IT SOUNDS too good to be true. A service where anyone can receive professional advice on anything – absolutely free.

But that is what the Citizens Advice Bureau offers – free, confidential, impartial, non-judgemental and independent advice, information and advocacy to help people going through a range of different problems.

And, despite the rise of the internet and self-help websites, the chief executive of the Basildon CAB branch, says they are busier than ever with people coming to them with welfare and benefits concerns.

Kathy Peach said: “The recession only affects a certain element of the advice we give.

“The welfare reforms have put pressure on different elements.

People on low incomes, who have used benefits to supplement their income, may suddenly find they are without them.

“Some are struggling on zero hours contracts, or a benefits cap or the under-occupancy charge.

“While I acknowledge the economy is improving, there are a lot of residents still struggling with umpteen different challenges.”

The CAB in Basildon, Billericay and Wickford has helped more than 6,000 individuals with more than 15,000 problems in the last financial year, a rise of about five per cent on the year before.

The branches saw clients almost 5,000 times in the last three months of last year, a 22 per cent rise on the previous quarter.

Ms Peach said: “Demand has increased and it seems to increase year on year.

“Until the last six months it was more about our ability to deal with it. We increased the client numbers, but we did not have the ability to deal with many more.

“Even if you went back six months we were turning people away, but we aren’t any more.”

One of the reasons the branch can deal with so many clients is the financial backing it receives from Basildon Council.

This is in contrast to the Castle Point branch which was in danger of closing due to a shortfall in its budget last month, until Castle Point Council stepped in with a £7,000 donation and helped find more funding.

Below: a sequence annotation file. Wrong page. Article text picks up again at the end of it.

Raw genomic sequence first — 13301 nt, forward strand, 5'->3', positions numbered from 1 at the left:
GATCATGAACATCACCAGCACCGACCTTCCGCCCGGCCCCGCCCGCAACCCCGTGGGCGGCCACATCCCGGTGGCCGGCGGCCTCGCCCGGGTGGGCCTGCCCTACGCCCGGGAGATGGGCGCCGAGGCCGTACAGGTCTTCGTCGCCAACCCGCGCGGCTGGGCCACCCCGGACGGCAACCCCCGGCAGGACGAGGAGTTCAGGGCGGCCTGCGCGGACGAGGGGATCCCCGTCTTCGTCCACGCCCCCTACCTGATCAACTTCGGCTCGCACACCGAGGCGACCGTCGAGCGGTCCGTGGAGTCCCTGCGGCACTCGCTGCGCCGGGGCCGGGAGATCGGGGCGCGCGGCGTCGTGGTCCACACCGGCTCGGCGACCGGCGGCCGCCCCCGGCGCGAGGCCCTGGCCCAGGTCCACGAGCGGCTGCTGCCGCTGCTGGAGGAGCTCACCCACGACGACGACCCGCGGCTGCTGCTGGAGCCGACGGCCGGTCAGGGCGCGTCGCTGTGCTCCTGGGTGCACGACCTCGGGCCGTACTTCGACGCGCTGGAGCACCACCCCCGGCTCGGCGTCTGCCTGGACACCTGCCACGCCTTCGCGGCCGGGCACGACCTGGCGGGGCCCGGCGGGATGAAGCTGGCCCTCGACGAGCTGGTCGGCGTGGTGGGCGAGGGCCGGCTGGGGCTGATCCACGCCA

Ms Peach said: “Basildon Council is very supportive of us.

They have been extremely helpful.

We get a core grant from them that continues and they fund large projects helping council tenants and anyone struggling as a result of the benefit changes.”

The branch has also changed its working practices to cope, assessing if each visitor could be helped simply by being directed to information rather than sitting down for a face-to-face interviewwith an advisor.

The CAB is run by an army of volunteers who are trained for up to nine months to provide a wide range of help from referring visitors to information to helping clients write letters, perhaps to businesses or employers.

Some branches even have solicitors who give up their time to give very expensive legal advice for free, although clients are limited to one appointment of between 20 and 30 minutes.

These volunteers are now pioneering new ways to help people in an effort to rival the likes of Martin Lewis’s Money Supermaket website by trying out a newweb chat and email service.

Ms Peach said it was important that, wherever people were getting their advice, they got the right advice.

She said: “It depends on the quality of advice someone gets.

“We are audited and have been awarded the Quality Advice Standard.

“If you get advice from you could get a good level, as is Martin Lewis’s site and Shelter’s, which can be a good service and level of information.

“But if you get advice from a mate down the pub to do ‘X’, it might not be a good idea.”